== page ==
Even more useful than the above site is one you can access with your mobile phone--you won't always have chance to look up the best routes on your PC before you travel. The site's URL is http://www.i-ekispa.com/cgi-bin/expwww/en/exp.cgi. This page is designed for i-mode phones but you can also view it on a PC. The site is similar to but simpler than the Hyperdia one and you will have no trouble using it. This site only gives the best route and average travel times. It doesn't not give the times of the trains.

If you are feeling adventurous there are a number of additional sites available in Japanese only. Once you get used to the basic interface and inputting station names, the sites are relatively easy to use. Mobile phone users should check the phone's web site directory or Yahoo's mobile web site directory at http://mobile.yahoo.co.jp. The advantages of the Japanese sites are that the timetables are always up-to-date, there are additional tools and functions, and you can link to a wealth of additional resources such as station information or local maps. There is even one site which tells you which carriage you should be in to arrive closest to the exit you need at your destination station--great when you are running late.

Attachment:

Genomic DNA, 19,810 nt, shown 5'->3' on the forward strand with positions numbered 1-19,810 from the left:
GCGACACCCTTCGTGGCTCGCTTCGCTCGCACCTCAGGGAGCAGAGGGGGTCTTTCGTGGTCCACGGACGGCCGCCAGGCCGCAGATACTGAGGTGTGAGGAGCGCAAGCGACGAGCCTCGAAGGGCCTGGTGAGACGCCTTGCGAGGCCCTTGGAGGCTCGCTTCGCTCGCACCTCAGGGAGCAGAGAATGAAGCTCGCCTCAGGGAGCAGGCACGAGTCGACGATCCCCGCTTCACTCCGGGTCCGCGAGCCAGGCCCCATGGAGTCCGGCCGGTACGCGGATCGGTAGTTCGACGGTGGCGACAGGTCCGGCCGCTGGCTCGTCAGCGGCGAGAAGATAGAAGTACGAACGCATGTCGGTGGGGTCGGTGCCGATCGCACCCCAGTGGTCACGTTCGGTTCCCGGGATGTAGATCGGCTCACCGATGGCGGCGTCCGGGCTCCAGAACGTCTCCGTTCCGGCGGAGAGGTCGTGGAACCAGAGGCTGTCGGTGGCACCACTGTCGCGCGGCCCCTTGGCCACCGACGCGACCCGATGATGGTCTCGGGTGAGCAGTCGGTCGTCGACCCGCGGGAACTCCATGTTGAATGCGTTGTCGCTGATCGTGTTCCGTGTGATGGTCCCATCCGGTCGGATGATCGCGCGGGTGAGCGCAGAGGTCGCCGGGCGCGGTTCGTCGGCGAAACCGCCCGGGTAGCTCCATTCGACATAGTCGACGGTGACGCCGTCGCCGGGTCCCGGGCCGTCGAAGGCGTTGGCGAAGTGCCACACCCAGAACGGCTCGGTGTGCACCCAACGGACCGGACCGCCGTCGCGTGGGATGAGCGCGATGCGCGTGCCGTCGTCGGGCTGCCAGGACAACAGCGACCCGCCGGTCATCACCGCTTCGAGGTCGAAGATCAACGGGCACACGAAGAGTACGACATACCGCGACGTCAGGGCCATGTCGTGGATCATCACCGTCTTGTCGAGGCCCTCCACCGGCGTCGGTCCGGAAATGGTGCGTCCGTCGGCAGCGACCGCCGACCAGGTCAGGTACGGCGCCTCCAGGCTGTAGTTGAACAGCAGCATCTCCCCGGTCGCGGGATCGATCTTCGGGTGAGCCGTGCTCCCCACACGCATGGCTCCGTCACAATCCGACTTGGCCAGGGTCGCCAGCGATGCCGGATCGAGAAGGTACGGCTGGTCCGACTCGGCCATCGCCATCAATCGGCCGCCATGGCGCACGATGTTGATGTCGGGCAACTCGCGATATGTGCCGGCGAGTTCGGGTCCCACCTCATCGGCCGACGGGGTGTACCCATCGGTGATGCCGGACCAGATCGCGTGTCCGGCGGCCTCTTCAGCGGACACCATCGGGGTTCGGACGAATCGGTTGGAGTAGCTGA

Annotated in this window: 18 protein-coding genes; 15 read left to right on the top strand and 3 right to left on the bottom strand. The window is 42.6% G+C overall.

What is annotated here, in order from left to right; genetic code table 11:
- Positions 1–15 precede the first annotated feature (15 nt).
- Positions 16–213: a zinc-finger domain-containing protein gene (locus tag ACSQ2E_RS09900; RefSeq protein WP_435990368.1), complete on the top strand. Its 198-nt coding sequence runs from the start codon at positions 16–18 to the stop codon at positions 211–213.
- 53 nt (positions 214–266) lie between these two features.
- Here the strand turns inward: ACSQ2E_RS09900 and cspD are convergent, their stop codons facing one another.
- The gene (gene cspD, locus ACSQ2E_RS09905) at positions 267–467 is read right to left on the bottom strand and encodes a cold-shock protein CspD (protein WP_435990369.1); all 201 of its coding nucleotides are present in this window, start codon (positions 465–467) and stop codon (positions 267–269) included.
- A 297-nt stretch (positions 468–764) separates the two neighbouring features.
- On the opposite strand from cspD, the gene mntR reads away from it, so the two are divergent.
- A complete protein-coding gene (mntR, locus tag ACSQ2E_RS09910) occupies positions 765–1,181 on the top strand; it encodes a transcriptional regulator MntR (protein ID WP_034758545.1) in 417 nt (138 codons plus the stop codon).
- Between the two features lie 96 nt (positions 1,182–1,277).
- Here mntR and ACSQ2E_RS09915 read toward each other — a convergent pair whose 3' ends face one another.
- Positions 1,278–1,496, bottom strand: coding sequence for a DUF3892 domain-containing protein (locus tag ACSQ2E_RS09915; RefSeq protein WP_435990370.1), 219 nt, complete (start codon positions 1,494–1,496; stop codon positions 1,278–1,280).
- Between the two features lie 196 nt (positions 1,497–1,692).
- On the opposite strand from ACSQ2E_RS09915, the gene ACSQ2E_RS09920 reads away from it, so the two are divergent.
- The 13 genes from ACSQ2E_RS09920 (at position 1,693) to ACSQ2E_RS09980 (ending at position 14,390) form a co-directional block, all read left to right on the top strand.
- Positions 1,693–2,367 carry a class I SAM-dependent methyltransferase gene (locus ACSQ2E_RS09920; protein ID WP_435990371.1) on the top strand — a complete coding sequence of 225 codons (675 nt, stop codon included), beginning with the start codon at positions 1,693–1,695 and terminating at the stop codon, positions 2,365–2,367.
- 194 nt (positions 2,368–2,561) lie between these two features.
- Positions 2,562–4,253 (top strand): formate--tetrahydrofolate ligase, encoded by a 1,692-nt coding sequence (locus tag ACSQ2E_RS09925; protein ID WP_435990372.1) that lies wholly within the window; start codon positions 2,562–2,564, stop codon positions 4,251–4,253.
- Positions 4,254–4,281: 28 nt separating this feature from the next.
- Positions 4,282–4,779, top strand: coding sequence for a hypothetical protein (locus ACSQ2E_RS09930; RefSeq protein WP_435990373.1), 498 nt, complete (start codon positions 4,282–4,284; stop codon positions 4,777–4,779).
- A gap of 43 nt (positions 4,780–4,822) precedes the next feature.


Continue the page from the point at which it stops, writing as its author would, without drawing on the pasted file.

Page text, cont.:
In addition to the internet based versions, you can buy off-the-shelf versions of these products with subscriptions to the latest timetable data and there are similar tools for PDAs. Personally I rely on the mobile phone version. The only major disadvantage of it is that it is unusable when you are out of range including most of Tokyo's underground stations.

In conclusion, there is no shortage of tools out there in both English and Japanese to make travelling by rail in Japan much easier, less stressful and more efficient.

---
Andrew Shuttleworth, TPC President 2000-2001 and current Programs Officer is a keen i- mode and Pocket PC PDA user and saves lots of travel time using online route planners.
He can be contacted through his web site at
http://www.andrewshuttleworth.com.

This article is a modified version of one written for http://www.jp.from-hanna.com



© Algorithmica Japonica Copyright Notice: Copyright of material rests with the individual author. Articles may be reprinted by other user groups if the author and original publication are credited. Any other reproduction or use of material herein is prohibited without prior written permission from TPC. The mention of names of products without indication of Trademark or Registered Trademark status in no way implies that these products are not so protected by law.

Algorithmica Japonica

June , 2002

The Newsletter of the Tokyo PC Users Group

Submissions : Editor